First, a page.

In many ways the women in the broadcast media as portrayed in Jay Roach’s Bombshell aren’t much different from the tough, ambitious men. They backbite, seek favours, tread on competition. There are plenty of scenes in the movie where women don’t look out for each other. Like the current Showtime TV series The Loudest Voice, Bombshell explores the cult of misogyny and bullying that underpinned Fox News Channel, specifically its CEO Roger Ailes’ regime from 1996 till his sacking by Rupert Murdoch in 2016.
He was fired after 23 counts of sexual harassment were brought against him, because however brutal and self-serving ambitious women are, there is an extra weapon in the male arsenal – gender bullying. Specifically, men in positions of power exercising their perceived entitlement to prey on women for sex.
Roach places the wider context of misogyny, especially in right wing culture front and centre. The film opens with Donald Trump’s year-long mud-slinging campaign against Fox anchor Megyn Kelly, a feud that began with Kelly saying to Trump, “You’ve called women you don’t like fat pigs, dogs, slobs and disgusting animals.” Trump retaliated in a relentless twitter campaign and in interviews including telling CNN, “There was blood coming out of her eyes, blood coming out of her wherever.”
The real Kelly stated, “It was bizarre because I became the story. He was so very focused on me that I became the story, and you know, you never want to be the story when you’re a newsperson.”
This point is paraphrased in the film by Kelly as played by Charlize Theron, who, like all the female Fox presenters, was groomed to a Miss America beauty queen appearance. It’s exhausting and ugly to watch the Barbie doll uniforms, the high heels and fake eyelashes, including a visually powerful scene that takes us inside the dressing room where the female presenters select from racks of uniform figure hugging, short dresses.
The film’s opening sequence is Kelly directly addressing the audience, taking us on a hyper paced tour of Fox News, intercut with archival footage, to bring us up to speed with location and events. It’s a bit too fast and furious, and identikit staff make it hard to work out who’s who. Dramatically Kelly is the protagonist but the multi focus on two other women, Gretchen Carlson (Nicole Kidman) and fictional composite character Kayla Pospisil (Margot Robbie) knocks the film’s structure out of shape at times.
It’s when the story goes tight focus on key scenes that the writing, dialogue and excellent acting find their power. John Lithgow humanises Ailes, boorish and generous by turns. Allison Janney nails the small but key role of the lawyer who owed Ailes a debt. This is the irony – they all owe him. He has used his power to support people in medical, financial and family crisis, he has used his power to mentor and lift up ambitious staffers like Kelly. But these acts of mentorship all too often come at a soul-destroying cost.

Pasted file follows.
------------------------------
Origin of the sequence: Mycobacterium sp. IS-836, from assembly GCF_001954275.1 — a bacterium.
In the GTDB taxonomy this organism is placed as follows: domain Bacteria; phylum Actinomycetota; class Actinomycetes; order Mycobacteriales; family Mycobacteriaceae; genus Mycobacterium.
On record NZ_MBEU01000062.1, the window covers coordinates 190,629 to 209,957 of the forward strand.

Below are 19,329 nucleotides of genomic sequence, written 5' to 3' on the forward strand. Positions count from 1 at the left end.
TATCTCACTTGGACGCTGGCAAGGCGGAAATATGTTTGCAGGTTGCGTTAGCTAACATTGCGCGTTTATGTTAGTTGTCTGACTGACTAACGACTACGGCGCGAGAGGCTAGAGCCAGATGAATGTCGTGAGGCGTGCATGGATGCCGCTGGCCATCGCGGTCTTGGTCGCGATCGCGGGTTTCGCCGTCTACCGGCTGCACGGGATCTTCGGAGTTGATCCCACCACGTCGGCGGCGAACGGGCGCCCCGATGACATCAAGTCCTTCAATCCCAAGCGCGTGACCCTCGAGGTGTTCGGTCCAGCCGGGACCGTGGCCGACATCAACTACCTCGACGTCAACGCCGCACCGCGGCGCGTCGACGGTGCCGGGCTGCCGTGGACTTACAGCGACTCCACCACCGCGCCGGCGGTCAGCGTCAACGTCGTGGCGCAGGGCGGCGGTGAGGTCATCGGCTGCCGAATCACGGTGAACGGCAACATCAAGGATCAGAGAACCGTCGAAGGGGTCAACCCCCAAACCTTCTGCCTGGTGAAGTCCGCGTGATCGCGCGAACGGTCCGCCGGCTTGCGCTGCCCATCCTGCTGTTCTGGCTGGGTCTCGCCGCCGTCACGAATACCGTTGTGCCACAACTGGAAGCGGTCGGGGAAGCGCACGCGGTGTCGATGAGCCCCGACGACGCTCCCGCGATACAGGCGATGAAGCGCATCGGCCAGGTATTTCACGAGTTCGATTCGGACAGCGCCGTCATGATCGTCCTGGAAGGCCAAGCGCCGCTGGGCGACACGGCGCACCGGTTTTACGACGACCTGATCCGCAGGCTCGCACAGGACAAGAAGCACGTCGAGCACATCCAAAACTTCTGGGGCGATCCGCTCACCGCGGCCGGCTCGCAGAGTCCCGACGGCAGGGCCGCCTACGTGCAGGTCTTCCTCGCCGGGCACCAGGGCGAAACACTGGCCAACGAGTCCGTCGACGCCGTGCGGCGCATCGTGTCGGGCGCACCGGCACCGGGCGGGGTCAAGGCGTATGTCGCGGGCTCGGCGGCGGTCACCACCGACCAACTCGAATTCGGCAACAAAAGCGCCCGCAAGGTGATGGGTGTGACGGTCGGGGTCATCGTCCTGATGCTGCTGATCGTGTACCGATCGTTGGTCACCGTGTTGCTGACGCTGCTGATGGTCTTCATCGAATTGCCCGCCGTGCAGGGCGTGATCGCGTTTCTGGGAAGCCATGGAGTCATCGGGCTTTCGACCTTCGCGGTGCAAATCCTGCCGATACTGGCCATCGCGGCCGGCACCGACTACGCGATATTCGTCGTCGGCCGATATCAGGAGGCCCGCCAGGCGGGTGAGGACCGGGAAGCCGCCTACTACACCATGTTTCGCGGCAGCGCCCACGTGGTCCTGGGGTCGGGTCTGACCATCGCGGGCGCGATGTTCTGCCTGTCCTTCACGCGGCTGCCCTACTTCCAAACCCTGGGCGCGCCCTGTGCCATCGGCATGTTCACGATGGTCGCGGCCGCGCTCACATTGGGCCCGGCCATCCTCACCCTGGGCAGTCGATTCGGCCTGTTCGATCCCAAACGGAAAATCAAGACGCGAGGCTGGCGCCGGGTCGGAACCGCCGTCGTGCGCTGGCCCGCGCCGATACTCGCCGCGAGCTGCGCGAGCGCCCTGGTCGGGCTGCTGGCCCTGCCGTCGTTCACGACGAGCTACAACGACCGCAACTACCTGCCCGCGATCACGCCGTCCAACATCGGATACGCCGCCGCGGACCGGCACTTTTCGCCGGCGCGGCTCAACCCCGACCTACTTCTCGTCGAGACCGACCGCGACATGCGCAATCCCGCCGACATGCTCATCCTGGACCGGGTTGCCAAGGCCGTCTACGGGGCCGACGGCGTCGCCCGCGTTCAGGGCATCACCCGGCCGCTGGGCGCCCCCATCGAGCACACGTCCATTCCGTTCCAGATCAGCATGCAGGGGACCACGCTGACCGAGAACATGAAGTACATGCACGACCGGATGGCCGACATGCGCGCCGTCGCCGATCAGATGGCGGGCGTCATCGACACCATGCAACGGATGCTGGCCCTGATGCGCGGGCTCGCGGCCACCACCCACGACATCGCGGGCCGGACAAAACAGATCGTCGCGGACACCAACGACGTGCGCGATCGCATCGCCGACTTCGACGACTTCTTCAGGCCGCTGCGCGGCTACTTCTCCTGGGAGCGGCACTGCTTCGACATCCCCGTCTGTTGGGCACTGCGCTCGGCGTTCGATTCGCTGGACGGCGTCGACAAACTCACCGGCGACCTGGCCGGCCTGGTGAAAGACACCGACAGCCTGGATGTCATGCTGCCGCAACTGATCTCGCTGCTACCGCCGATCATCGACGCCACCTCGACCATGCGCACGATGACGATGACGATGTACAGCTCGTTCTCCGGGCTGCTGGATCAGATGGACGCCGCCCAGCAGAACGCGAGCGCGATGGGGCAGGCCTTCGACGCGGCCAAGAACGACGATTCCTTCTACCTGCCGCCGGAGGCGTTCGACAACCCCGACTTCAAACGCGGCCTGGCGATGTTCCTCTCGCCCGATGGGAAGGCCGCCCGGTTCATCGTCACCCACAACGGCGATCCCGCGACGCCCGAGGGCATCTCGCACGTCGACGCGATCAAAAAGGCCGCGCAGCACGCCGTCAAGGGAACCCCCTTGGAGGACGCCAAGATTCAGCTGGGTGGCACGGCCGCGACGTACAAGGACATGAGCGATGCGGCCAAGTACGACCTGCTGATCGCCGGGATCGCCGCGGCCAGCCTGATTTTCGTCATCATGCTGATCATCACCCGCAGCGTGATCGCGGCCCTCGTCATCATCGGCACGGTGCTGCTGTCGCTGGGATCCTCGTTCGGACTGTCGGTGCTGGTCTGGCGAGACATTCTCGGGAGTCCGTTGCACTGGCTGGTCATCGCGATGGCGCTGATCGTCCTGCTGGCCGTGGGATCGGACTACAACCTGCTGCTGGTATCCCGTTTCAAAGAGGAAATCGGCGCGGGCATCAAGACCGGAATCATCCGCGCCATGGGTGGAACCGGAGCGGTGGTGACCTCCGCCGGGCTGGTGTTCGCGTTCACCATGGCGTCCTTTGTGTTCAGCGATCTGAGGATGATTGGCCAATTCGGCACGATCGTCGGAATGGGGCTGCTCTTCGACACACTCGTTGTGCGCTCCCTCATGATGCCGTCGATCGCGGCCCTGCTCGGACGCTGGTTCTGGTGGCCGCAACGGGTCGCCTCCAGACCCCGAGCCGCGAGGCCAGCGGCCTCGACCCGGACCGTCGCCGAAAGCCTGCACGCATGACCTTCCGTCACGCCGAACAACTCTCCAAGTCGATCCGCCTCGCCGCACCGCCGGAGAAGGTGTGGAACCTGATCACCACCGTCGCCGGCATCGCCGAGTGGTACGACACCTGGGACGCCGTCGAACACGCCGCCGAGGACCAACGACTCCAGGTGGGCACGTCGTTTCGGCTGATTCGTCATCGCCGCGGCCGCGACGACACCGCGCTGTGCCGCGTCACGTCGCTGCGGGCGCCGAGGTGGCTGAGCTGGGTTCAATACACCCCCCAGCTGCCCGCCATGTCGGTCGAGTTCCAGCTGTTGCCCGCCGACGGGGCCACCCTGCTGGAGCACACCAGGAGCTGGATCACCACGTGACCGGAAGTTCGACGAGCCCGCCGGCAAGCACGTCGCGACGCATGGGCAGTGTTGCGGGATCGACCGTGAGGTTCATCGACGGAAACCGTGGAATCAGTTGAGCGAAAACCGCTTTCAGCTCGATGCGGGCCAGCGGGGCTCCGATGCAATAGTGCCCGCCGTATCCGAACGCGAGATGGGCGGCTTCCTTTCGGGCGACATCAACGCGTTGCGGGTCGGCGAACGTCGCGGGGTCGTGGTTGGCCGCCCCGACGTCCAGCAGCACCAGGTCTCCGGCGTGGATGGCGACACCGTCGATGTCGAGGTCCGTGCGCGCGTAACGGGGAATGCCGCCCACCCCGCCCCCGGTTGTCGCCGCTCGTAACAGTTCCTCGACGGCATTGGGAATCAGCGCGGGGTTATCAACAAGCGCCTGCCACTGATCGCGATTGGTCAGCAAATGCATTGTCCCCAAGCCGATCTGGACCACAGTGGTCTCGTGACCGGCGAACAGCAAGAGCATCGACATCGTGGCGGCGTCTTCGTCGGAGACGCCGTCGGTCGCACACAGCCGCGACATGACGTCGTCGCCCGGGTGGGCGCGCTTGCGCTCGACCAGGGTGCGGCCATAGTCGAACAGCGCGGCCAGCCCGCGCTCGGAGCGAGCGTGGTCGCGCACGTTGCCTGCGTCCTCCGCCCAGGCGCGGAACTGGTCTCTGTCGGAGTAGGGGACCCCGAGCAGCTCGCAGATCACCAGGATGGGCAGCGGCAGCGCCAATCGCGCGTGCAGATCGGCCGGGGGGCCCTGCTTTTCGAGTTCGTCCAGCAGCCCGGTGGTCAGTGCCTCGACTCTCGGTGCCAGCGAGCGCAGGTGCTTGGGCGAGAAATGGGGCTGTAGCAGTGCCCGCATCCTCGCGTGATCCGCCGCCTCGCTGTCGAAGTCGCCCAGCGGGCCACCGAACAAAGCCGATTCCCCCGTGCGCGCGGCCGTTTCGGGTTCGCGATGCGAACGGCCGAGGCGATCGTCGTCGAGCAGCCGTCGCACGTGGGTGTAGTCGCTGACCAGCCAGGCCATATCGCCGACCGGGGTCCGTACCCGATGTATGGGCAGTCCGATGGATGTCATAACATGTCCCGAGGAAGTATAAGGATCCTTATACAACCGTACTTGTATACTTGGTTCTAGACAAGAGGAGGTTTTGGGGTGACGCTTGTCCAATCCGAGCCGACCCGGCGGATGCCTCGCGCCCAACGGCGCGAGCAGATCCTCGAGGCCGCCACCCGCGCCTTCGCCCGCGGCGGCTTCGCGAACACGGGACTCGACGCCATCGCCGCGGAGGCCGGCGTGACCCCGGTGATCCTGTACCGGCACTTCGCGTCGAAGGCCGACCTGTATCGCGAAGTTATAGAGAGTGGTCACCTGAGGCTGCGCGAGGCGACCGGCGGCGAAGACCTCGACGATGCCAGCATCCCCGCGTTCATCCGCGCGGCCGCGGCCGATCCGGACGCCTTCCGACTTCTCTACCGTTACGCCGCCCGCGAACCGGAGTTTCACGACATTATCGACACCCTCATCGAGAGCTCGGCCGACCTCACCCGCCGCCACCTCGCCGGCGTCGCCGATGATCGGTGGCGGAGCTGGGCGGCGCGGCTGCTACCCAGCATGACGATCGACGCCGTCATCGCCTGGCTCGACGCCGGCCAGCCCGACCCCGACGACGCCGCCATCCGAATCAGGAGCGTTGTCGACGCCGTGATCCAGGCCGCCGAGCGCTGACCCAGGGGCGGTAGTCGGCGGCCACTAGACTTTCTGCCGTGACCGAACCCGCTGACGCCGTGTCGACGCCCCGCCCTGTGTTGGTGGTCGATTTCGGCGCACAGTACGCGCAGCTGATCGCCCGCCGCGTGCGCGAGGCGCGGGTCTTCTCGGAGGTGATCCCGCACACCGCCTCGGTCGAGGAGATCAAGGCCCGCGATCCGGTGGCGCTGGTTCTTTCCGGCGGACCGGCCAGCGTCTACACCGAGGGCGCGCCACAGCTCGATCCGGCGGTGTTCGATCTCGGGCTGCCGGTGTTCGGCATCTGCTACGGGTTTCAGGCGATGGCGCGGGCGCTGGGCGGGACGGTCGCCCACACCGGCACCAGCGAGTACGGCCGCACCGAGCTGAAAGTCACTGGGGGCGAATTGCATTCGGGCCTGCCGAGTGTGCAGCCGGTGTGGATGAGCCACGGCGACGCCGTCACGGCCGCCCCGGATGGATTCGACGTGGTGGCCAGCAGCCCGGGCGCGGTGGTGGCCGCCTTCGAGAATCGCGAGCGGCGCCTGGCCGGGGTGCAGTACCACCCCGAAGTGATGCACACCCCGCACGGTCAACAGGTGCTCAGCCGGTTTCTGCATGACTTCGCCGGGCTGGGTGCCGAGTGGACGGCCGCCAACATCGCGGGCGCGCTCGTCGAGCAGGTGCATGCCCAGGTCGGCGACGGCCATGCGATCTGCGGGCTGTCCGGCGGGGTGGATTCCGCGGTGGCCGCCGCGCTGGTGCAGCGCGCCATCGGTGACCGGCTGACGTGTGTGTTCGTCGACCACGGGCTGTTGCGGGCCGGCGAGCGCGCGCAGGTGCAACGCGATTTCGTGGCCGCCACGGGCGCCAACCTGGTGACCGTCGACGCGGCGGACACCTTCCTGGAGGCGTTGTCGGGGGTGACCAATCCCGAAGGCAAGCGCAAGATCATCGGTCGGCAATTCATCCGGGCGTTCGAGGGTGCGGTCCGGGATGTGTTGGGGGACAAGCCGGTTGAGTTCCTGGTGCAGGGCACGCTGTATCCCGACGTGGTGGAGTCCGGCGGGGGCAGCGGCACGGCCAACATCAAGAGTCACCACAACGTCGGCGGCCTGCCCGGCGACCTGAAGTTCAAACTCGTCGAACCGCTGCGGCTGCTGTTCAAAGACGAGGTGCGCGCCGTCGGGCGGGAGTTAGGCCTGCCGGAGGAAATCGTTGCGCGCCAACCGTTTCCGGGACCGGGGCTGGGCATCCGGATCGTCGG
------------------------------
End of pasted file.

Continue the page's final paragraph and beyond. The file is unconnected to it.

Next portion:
It falls on Robbie to portray the moment when playful banter turns to sexual threat. She and Lithgow play that key encounter behind the closed doors of Ailes’ office, to distressing perfection. Director, writer and cast make this a skilful examination of how a predator’s attention is fixated on his ‘entitled’ prize and how grooming begins and escalates. Writer Charles Randolph said he wanted to draw attention to that grooming of female cadets and how sexuality was brought into the equation from day one.
In contrast, there’s a closet lesbian sub plot that seems token and caricatured in spite of the always watchable Kate McKinnon. Scenes with Murdoch and sons seem ambivalent about what point of view Fox’s owners actually take. At times, scenes of Kidman as the solitary Carslon fighting in the background, seem laboured and misplaced. However, Carlson’s face to face with Ailes when he lambasts her for not wearing makeup on air is a knockout.
It was Carlson, a Stamford graduate and actual Miss America 1989 who was galvanised by the account in Gabriel Sherman’s The Loudest Voice in the Room of a female producer being sexually harassed by Ailes. Carlson filed a lawsuit complaining Ailes sabotaged her career and had her fired after she spurned his advances. It was her going public that encouraged another 20 women to come forward, including Kelly, though there’s no evidence the real life Kelly and Carlson had even the subtle solidarity hinted at in the film.
In a Q&A for Gold Derby, Roach explained “My empathy was right away to what Gretchen was up against – go up against the titan of Fox and risk never working in broadcasting again.” He added, “I don’t think men talk enough about this stuff and women should be safe at work. There’s collective guilt among men and the question, how can I contribute something?”
Roach’s previous films include Trumbo, also with an ethical theme, about a man being persecuted for political beliefs; while Randolph was the screenwriter of The Big Short, about corruption in the mortgage market. They’re both still on the zeitgeist with this #MeToo offering. Overall, it’s a sincere, hard hitting treatment of a story that affects us all, and making us aware that our cultural power bases are built by and for men like Ailes. It’s worth remembering that Ailes was a media consultant for Republican presidents Richard Nixon, Ronald Reagan and George H.W. Bush, and for mayor Rudy Giuliani on his first campaign. In 2016, Ailes became an adviser on the Donald Trump campaign, helping prepare debates. It’s a paradigm we are only beginning to challenge.
Bombshell is in cinemas January 16, 2020